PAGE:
Figure 1. Caton monument. Oak Hill Cemetery, Washington, D.C. Photo: author.

Charles Dixon Caton (1863-1893) lived a short life, and among other things was distinguished for being born in a place that was not yet a state (West Virginia, seceding from Virginia, was admitted to the Union on 20 June 1863), and dying in another that was not a state. Yah, yah, he was technically born in Virginia, but get with the spirit of things. The anagraphic inscription:

Charles Dixon Caton
Son of
J.O. and M.E. Caton.
Born at Piedmont
Mineral Co. West Va.
Feb. 2, 1863
Died in Washington D.C.
Sept. 29, 1893.

The Oak Hill monument is an unremarkable 1890s kerbobble-form obelisk bedecked with gew-gaws in rich Victorian taste. The cross atop was evidently affixed with an iron rod, for it has been spun in place a few degrees. The cap over the obelisk-like die has laurel branches and a heraldic crown with crossed swords, the tips of which go through the end-links of the usual Odd-Fellows’ three-link chain. The cross seems to me to sit atop a little mansard roof.

You can bet I’ve not brought you here to see something so nondescript! In fact there is an epigram below the anagraphic data, which is none too easy to read, both for lack of contrast and because it is pretty bad.

Figure 2. Caton monument. Detail: inscription. Oak Hill Cemetery, Washington, D.C. Photo: author.

1 Góne! Góne. So míssed though / présent stíll in lóve;
2 Yet óh, what téars and síghing / ánguish hére.
3 But hárk: sound ángels’ sóngs / from héaven abóve,
4 And ráinbows glów in évery / fálling téar.
5 Here yéstermórn, brave són; / but béckoned ón,
6 Forth róse to crówn and blíss / from wárfare hénce;
7 Though thús from hóme, lodge, / chúrch, friends, kíndred góne,
8 As práyed “we’ll méet mid héaven’s / magníficénce.”

I’ve tried to punctuate as the stone has it, though I’m not sure about the colon following ‘hark’ in verse 3. I would punctuate differently were I trying to create an edition. The poem is in 8 regular iambic pentameters with a few interesting bits. The splitting of the verses came at the convenience of the stonecutter; they are irregular, varying from 5/5 syllables to 7/3 in no discernable pattern.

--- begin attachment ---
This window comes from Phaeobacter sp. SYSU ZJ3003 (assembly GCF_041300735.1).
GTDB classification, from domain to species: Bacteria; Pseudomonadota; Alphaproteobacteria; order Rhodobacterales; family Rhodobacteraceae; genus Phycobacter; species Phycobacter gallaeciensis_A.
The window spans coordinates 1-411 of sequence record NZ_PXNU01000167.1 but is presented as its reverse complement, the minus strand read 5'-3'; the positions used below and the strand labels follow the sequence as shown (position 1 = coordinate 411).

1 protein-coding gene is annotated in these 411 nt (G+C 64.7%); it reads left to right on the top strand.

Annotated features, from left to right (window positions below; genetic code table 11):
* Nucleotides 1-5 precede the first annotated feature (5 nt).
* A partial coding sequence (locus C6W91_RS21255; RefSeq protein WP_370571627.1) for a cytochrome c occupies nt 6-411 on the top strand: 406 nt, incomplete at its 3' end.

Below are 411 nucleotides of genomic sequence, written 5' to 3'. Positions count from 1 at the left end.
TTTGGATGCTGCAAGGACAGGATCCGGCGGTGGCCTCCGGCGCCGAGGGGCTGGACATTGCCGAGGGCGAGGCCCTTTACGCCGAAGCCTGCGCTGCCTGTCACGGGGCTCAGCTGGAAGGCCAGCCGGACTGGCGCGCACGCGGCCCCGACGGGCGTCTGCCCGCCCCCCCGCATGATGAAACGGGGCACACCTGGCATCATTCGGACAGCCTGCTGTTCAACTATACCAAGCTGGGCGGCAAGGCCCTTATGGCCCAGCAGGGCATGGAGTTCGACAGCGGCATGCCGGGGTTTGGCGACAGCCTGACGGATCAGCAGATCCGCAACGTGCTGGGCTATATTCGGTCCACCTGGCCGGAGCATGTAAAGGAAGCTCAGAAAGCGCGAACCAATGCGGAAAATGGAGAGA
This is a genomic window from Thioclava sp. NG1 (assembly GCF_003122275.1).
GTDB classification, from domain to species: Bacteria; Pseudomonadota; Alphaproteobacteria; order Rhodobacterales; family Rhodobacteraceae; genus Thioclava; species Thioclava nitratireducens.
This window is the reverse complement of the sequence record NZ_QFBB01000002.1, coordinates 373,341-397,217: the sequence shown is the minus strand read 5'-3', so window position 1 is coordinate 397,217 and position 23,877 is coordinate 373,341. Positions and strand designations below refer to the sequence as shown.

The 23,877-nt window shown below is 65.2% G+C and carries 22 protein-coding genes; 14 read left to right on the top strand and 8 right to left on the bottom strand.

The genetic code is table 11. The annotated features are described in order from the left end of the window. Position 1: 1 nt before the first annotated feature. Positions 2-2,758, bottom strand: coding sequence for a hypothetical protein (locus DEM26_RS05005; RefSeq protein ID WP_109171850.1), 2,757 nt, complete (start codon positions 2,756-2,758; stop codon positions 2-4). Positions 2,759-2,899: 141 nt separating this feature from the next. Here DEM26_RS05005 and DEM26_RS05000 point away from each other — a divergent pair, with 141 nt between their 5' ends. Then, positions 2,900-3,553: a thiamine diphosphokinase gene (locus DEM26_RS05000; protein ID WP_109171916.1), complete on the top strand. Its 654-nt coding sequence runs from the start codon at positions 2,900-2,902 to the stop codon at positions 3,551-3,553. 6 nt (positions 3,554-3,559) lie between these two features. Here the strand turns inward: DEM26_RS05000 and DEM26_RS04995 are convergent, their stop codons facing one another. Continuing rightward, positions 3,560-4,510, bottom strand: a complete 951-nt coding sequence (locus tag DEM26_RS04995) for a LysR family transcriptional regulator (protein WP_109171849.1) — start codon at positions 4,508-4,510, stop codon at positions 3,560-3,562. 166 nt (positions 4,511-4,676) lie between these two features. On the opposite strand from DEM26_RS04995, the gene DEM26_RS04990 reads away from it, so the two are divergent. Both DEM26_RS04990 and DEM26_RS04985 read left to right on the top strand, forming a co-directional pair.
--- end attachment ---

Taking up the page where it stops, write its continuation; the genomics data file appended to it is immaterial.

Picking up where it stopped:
Verse one clearly has a stress on the first syllable, as shown by the exclamation point. The second ‘gone’ gets a stress, too, though it seems to me unemphatic because its imagined speaker is bummed out. See that ‘heaven’ is a monosyllable both times (‘heav’n’, it might have been written, vv. 3, 8), and ‘every’ a disyllable (‘ev’ry’, v. 4). The ostinato of the list of things from which Dixon has been excluded in verse 7 really doesn’t seem to me to vary in stress, though I’ve marked it above as regular iambs. If you prefer to see a spondaic line, I’d be OK with that.

Even for Victorian grave poetry “yestermorn, brave son” is overwrought, and “rainbows glow in every falling tear” is desperate to put a good face on things. I don’t make fun of the poet, or the grief; I merely note the swooping variations in tone.

One might think that ‘brave’ (v. 5) and ‘warfare’ (v. 6) betoken a death in military service. I find no evidence of this on the interwebs. Rather, ‘brave’ is common enough, especially poetically, as a word of approbation, like bravo in Italian. ‘Warfare’ seems to me a synecdoche for ‘bad things in general’, a way for our poet to signify that Dixon has now gone to a better place. There seems in any event not to have been any significant warfare in which the U.S. was involved in 1893.

I don’t know who the poet was. But the poem is written as though the parents, or a parent, were speaking (fittingly, for a man dead at age 30), or so I interpret ‘brave son.’ And the Odd Fellows chain on the monument is echoed in the ‘lodge’ (v. 7) from which Dixon has been separated. The crown in verse 6, symbolic of victory in living a Christian life, may echo the crown depicted on the monument’s cap.

Lastly, I think this poet has avoided one of my pet peeves, saying ‘from whence.’ For those wondering, ‘whence’ already contains the ‘from’ in it. My reading is that ‘from’ governs ‘warfare’, and ‘hence’ is in apposition to ‘from warfare’. ‘Hence’ here means ‘from the world’, and as I said above, I take ‘warfare’ to be a synecdoche for ‘the world’, or at least the bad parts of it. It’d be easier had the poet placed a comma after ‘warfare’.

Appendix 1.

In his monumental Elegies and Epitaphs (1892, pages 268-9), Charles Box quotes without author’s name an elegy ‘Four Graves’, commemorating a father’s loss of four young children to sickness within one month. The sixth stanza reads (with Box’s punctuation and orthography),

Gone! Gone! All four! The crescent moon,
The earliest of the Spring,
Beheld them in a happy home,
And heard their laughter ring;
Yet ere her rounded orb declined
Into its lingering wane,
Bereft, in desolate retreat,
She saw us listening for the feet
That ne’er return again.

Box also quotes (page 146) the simple inscription on the tomb of Mr. F. Buxton commemorated a dead child thus on the family tomb: Eheu! Eheu!, which is Latin for “Alas! Alas!” It’s not quite as effective as the monosyllables of “Gone! Gone!”, but it does capture the formal pattern of solemnly repeated words of grief.

Published by gsb03632

A college professor living in Arlington, VA

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